Castello di Masino a Caravino

More than a thousand years of the history of Piemonte, and indeed of Italy, are conserved in a fairy-tale royal palace nestling amid immense and wonderful English-style 19thcentury grounds. Castello di Masino - the residence for ten centuries of the Earls of Valperga, the supposed descendents of King Arduino - dominates the panorama of the Canavese area, and its interiors are embellished by rich ornamentation and breathtaking frescos.
The multi-layered features of the 30 monumental rooms in the Castle are the fruits of centuries of changing tastes in decor and furnishings. The grand halls (with their sumptuous 17th- and 18thcentury frescos), the Ambassadors' Rooms, the separate living quarters and the Apartment of Madama Reale (Christine Marie of France) all tell the tale of the family whose members were the protagonists of Piedmontese and Italian history. One of the most interesting parts of the Castle is the Ballroom, where the large windows allow the interior to come harmoniously face-to-face with the exterior, and where the walls feature trompe l'oeil frescos with theatrical curtains that open into 18th-century Arcadian landscapes, complemented in the cupola by delightful architectural perspectives. Damasks, collections of miniatures, 17th-century portraits of "beautiful ladies" in splendid oval cornices, velvet armchairs surrounding period tables, lavish console tables and delightful pottery all combine to make the "Red Living Room" a great example of the original ambience of Castello di Masino, and it has been painstakingly preserved by FAI. The nearby Palazzo delle Carrozze plays host to the extensive collection of 18th- and 19th-century coaches. (The entrance to the Museo delle Carrozze is subject to limitations. For info, contact the property).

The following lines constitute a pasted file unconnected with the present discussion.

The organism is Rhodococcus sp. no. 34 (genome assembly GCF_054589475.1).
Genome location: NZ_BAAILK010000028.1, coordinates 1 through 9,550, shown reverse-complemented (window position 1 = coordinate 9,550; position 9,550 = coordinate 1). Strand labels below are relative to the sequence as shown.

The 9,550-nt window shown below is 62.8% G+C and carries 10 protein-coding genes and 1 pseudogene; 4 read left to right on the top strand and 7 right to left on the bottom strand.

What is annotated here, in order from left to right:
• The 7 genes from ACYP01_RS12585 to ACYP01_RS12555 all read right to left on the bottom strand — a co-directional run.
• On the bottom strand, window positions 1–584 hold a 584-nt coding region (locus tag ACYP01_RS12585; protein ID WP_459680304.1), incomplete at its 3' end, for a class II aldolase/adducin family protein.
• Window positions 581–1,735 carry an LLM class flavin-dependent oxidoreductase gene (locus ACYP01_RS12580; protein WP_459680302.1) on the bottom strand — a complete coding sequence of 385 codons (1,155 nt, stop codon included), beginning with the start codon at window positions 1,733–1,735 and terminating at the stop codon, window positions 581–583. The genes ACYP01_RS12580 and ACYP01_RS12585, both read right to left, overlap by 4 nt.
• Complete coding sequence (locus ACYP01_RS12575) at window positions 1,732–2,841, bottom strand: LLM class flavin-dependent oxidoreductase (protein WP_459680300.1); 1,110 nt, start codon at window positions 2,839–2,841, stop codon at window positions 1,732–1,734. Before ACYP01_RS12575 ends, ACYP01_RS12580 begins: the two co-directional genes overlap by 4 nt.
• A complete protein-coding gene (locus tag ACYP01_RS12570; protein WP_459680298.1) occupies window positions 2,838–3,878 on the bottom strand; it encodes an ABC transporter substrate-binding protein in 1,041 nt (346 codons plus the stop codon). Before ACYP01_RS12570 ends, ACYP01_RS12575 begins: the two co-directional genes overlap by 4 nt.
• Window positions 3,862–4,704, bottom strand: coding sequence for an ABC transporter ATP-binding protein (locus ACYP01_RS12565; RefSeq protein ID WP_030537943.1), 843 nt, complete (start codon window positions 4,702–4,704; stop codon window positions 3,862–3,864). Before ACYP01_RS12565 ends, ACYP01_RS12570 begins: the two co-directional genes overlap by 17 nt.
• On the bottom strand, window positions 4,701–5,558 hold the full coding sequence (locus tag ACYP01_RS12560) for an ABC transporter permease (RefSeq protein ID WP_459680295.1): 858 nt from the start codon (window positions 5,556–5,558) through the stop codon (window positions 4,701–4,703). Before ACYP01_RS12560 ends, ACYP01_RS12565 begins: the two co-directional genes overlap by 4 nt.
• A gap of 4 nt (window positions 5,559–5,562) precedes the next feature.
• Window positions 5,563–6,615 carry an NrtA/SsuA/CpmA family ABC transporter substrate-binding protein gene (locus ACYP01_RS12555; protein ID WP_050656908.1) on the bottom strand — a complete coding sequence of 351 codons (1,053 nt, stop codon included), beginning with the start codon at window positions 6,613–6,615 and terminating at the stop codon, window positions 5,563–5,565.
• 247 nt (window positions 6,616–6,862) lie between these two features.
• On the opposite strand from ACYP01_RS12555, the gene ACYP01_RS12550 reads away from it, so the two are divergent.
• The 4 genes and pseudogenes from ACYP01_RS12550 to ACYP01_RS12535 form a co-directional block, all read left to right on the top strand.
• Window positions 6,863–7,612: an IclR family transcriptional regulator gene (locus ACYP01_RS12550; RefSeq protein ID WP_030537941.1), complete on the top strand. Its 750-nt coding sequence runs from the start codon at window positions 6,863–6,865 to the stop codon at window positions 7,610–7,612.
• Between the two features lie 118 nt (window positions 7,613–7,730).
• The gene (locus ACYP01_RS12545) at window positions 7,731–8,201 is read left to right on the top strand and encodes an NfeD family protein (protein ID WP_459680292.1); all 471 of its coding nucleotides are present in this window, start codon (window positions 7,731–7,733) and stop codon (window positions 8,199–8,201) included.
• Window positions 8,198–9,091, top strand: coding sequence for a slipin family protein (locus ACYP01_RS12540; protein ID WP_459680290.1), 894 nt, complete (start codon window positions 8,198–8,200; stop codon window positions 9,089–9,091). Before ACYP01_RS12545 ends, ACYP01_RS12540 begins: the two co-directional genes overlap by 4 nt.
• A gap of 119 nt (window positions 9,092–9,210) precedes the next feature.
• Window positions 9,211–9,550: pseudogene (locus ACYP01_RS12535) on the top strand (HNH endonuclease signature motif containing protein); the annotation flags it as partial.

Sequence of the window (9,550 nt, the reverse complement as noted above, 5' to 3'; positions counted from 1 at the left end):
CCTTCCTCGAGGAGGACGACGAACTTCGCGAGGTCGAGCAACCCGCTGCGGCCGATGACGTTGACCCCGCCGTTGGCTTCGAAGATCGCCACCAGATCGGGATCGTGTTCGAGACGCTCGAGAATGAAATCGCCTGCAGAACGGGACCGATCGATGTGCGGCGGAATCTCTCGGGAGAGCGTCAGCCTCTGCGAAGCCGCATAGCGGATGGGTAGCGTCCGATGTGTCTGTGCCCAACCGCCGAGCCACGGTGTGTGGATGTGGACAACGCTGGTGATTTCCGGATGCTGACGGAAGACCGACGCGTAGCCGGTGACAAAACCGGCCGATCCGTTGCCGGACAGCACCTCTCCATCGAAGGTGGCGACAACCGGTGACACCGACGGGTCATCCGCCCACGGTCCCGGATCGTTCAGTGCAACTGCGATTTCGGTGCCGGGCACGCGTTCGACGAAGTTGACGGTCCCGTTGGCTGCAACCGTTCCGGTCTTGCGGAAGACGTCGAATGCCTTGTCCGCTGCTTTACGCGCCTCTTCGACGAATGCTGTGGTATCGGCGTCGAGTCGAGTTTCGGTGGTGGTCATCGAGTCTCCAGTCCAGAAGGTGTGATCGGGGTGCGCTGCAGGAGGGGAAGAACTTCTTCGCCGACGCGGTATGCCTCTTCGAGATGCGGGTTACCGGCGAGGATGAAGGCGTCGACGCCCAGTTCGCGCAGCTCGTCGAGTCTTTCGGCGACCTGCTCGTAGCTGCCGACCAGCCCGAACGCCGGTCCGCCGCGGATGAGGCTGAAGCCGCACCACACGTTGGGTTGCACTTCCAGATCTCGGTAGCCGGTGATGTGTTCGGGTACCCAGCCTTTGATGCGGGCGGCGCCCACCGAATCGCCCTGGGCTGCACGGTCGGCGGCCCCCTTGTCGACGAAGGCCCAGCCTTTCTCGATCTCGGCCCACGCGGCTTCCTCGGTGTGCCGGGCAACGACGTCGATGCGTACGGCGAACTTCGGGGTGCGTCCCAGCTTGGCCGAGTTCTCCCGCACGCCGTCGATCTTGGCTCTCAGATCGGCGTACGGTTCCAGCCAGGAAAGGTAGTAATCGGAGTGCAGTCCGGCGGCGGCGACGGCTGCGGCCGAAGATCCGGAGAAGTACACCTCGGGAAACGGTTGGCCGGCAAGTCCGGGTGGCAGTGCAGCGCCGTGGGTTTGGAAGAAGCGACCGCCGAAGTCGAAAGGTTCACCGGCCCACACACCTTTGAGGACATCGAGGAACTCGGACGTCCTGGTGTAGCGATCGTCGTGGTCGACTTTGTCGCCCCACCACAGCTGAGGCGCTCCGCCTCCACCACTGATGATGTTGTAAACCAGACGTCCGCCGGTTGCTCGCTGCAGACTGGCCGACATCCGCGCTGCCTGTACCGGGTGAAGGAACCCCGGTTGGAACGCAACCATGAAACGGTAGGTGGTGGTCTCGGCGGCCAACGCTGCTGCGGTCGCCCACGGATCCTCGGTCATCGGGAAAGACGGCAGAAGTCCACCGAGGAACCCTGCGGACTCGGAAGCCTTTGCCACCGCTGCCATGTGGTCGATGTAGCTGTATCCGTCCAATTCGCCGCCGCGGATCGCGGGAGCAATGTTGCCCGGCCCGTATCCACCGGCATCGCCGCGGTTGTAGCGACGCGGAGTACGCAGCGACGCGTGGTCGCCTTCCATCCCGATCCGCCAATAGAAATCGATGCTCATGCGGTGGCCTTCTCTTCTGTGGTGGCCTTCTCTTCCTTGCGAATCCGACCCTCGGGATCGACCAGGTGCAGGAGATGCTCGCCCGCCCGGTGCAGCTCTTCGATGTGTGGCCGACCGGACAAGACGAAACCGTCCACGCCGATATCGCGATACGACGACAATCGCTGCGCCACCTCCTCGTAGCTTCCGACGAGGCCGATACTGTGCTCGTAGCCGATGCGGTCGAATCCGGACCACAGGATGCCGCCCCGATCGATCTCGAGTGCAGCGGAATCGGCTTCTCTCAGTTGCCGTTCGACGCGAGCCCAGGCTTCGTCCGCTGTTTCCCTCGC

The evolution of the Castle's unique grounds
Just as the Castle itself has been subject to myriad changes over the course of the centuries, so too have the grounds. In the 18th century, the gardens to the south-west and west of the Castle were laid out in accordance with a geometric plan that combined the Renaissance model of the Italian garden with typically French decorative embellishments. The current configuration derives from the reorganisation of the grounds in the early 19th-century in the English style, which led to the creation of the extraordinary panoramic path known as the "Strada dei 22 giri".


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